Federal marshals arrested George four days later — it took five officers to subdue him, the Marshal Service spokesman told the media. Because police found him in possession of a firearm, a federal offense, the U.S. Attorney decided to charge him under the Armed Career Criminal Act, which carried a maximum life term.
 
He was awaiting trial on those charges in connection with that breakout when he escaped October 5, 1992 and crossed paths with Champion.
 
When George overpowered the lone 59-year-old, 125-pound deputy who was transporting him and another inmate, the San Diego Sheriff’s Department was seriously understaffed, and according to Sheriff Jim Roache, was taking shortcuts to meet the demands of the job.
 
“In reality, what occurred is that men and women — far too few, far too under-equipped — are required to do too much work on rigid time demands,” Roache said of those in his department. “To get the job done, they cut corners.”
 
Sheriff’s deputies had transported George 42 times since April — just a small part of the 100,000 prisoner transports the agency did each year, Roache said. In late June, Assistant U.S. Attorney. Sherri L. Walker, who was waiting to prosecute George on federal charges of being a career criminal, warned the district attorney’s office in about George’s violent nature and his previous escapes.
 
“I would recommend extreme caution in transferring George from federal to state custody and urge you to return (George) to federal custody promptly,” she wrote.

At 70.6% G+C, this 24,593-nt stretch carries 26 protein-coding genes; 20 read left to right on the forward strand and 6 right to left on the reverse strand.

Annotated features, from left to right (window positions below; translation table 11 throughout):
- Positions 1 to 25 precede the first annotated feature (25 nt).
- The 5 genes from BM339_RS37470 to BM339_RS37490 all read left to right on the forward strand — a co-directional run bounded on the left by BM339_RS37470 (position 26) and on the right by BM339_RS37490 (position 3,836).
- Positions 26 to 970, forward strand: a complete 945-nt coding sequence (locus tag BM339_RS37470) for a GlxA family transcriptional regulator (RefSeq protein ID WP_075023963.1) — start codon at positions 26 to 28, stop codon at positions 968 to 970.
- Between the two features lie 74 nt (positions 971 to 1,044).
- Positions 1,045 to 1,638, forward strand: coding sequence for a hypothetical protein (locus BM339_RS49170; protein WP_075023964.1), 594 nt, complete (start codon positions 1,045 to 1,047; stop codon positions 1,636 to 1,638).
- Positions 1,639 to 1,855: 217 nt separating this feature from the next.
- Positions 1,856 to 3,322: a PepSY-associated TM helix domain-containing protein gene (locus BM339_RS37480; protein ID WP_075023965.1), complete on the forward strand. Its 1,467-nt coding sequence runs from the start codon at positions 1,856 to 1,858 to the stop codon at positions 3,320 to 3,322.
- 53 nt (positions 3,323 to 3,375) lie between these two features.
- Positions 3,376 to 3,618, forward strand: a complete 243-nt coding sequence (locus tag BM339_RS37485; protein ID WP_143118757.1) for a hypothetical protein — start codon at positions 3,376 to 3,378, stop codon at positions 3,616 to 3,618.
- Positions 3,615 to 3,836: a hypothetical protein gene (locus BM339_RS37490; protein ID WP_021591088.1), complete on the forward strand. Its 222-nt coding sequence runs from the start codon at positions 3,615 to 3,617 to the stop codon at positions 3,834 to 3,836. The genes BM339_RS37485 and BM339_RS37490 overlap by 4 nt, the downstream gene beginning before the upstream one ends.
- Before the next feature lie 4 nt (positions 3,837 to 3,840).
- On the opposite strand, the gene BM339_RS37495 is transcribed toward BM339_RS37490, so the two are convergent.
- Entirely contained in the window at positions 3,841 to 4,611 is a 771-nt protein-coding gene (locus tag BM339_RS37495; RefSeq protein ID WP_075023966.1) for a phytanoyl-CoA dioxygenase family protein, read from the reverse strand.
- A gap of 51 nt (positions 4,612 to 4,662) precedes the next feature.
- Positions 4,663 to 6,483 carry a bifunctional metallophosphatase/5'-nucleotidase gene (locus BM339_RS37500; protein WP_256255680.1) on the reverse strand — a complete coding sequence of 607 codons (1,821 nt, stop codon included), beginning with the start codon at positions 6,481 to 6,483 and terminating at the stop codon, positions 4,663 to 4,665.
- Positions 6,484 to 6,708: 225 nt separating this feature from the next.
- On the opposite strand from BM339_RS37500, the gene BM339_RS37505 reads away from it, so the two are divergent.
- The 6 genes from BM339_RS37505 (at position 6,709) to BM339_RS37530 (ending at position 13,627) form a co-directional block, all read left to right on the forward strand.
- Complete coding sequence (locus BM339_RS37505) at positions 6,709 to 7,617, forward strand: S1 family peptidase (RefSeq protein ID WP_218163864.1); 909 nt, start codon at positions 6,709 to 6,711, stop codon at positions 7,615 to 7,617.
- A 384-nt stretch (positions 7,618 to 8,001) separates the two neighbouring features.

He was housed at the local federal jail, but continued to be prosecuted on state charges, which required that he be transported by county officers. A warning was noted in writing on the sheriff’s transportation log the next 12 times he was moved.
 
But on October 5, as George was being moved from the El Cajon courthouse to the downtown Metropolitan Correctional Center, no warning was passed on to Deputy Lydia Werner who was filling in on the transport unit because it was 16 deputies below minimum staffing. The supervising deputy who assigned Werner to transport George also was not at his regular job and did not pass along information that George was a flight risk. As a result, Werner, who did not normally transport inmates and who was already into a 14-hour workday, transported George without knowing how dangerous he was.
 
If she had known George was a flight risk, he would have been wearing handcuffs and leg irons. However, because there was nothing to indicate his propensity to escape, George was only wearing MCC-issued handcuffs attached to a leather belt around his waist.